A key ask in the BDA’s briefing is that dentistry should not be treated as an afterthought in the reform of the healthcare system. ‘Changes to primary care commissioning in the Health and Care Act 2022 must not lead to further cuts to the already extremely overstretched NHS dental budgets, and dental services must be represented in the governance structures of the integrated care systems (ICSs),’ the BDA says.

With NHS dental services coming under the remit of integrated care boards (ICBs) on 1 April, Mr Crouch, says ‘it’s important that the voice of dentistry is actually heard’.

‘If you were to ask the profession whether they thought having ICSs were an improvement or not, you would probably see a fair split between those who see this as a threat, and those who view it as an opportunity to commission more flexible services,’ he says. 

While financial incentives to recruit and retain NHS dentists have met with varying degrees of success, the solution to the workforce crisis is contract reform, says Mr Crouch. ‘If the contract is not changed urgently then the situation, which at the moment is terrible, will become worse.’

He encourages ICSs to talk to local dental committees and networks in their areas to work collaboratively ‘to make the best of what we can’. ‘There are people out there with innovative ideas about how services can be improved within existing budgets. But we need significant contractual changes to back up that innovation.’

There are more than 44,000 dentists registered with the General Dental Council in the UK as of December 2022. They don’t all work in primary care on the high street, but the majority, around 35,550 do. Some work in community dentistry, academia, and hospitals, such as in oral surgery and maxillofacial surgery.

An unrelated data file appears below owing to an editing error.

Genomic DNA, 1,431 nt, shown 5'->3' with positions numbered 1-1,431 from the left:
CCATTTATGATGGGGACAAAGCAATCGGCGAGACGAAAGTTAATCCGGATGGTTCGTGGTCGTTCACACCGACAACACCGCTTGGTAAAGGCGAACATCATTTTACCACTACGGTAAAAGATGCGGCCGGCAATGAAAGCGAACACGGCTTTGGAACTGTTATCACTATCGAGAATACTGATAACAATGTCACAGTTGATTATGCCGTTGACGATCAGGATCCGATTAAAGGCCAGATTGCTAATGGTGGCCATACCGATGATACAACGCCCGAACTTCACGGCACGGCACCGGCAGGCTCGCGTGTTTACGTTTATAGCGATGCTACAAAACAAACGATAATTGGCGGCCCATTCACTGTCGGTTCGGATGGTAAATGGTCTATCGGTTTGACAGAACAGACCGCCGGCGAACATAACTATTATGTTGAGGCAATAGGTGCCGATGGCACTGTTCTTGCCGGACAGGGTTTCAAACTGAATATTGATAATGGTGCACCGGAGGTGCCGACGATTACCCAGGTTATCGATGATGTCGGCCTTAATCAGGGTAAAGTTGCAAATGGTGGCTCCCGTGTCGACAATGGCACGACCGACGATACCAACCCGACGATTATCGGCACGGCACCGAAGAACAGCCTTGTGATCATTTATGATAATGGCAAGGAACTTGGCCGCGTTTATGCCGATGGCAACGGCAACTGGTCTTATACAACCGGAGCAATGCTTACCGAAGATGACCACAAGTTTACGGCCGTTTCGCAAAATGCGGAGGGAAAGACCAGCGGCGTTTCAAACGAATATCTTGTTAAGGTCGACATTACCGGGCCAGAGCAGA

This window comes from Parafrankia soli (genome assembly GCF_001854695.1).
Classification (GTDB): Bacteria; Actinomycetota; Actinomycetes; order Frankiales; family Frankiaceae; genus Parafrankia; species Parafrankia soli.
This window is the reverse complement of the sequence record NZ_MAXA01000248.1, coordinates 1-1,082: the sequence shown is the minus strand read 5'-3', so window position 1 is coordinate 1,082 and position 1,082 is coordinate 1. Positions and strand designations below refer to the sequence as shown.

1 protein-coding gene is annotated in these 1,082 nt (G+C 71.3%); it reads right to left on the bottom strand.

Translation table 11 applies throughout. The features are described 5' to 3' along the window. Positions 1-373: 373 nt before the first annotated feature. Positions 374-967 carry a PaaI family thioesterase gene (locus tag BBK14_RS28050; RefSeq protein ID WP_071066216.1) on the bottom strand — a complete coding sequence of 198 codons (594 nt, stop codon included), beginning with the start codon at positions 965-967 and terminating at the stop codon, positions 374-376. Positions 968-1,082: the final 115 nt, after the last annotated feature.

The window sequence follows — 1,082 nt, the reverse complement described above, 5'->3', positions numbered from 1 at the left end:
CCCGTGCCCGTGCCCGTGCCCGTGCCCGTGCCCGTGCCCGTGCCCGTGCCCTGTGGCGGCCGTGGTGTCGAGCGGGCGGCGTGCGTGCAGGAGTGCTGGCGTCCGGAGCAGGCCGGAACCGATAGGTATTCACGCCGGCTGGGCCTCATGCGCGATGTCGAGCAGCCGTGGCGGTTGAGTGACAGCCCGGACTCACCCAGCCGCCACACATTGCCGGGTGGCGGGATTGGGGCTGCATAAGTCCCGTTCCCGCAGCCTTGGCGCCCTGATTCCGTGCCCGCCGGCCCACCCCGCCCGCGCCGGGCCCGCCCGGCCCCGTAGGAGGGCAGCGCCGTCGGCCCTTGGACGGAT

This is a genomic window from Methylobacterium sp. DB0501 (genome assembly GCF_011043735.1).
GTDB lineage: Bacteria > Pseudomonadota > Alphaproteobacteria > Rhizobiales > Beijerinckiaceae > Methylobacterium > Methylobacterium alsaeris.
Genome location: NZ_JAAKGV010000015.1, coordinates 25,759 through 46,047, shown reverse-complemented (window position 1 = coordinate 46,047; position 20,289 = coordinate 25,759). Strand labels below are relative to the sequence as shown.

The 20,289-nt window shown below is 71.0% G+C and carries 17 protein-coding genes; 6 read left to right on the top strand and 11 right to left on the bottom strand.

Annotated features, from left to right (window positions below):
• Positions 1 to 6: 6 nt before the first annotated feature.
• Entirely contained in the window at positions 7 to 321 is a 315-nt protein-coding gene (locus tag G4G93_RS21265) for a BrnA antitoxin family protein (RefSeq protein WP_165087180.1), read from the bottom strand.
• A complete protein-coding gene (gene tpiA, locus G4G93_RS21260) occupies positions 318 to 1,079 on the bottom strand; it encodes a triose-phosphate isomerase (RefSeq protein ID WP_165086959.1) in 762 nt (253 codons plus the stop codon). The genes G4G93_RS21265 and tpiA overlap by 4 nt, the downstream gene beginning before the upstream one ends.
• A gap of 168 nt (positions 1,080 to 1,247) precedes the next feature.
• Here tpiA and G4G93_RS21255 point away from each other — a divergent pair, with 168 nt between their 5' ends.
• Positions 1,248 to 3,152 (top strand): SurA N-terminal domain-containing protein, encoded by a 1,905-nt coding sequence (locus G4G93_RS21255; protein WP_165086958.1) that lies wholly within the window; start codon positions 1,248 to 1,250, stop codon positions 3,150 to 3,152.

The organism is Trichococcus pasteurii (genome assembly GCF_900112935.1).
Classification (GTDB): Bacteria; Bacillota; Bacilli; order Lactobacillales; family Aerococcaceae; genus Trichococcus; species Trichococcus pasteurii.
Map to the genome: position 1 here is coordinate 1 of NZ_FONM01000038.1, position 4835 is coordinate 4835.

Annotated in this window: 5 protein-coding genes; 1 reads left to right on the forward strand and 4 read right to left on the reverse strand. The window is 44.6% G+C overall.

The numbers

Dentists UK: 44,000 (Dec 22)

High street dentists/General dental practitioners (GDPs) UK: 35,550

Dentists in England: Unknown

Number of NHS dentists (GDPs): 24,272 (2021/22)*

Dental practices in England: 7,084

Hospital dentists: 2,697 (2020/21)

Dentists in private practice UK: 7000 (2020/21)

Dentists in private practice England: Unknown

Purely private practices: Estimated at 3,500

All practices: Around 12,390

Dental practices accepting NHS work in England: In August 2022 the BBC found 9 in 10 practices were not taking on new adult NHS patients and 8 in 10 not taking on new children.

*In 2022-22 they were 24,272 dentists who performed NHS activity in England, lower than levels seen in 2017/18. There is no whole time equivalent (WTE) data collected, so this data gives equal weight to those doing one NHS check-up a year as an NHS full timer. The BDA surveys show for every dentist leaving the NHS 10 are reducing NHS commitment. This goes unseen in official data.

Pay and training

According to the BDA 1,500 dentists qualify across the UK every year. Becoming a dentist involves at least five years’ study at dental school, followed by one or two years of supervised practice.

There is a ‘massive shortage of dentists who would wish to work in NHS system because they do not think the work is well remunerated,’ says Mr Crouch adding that dentists have seen a 30% net reduction in income during the last decade.

Want news like this straight to your inbox?

Related articles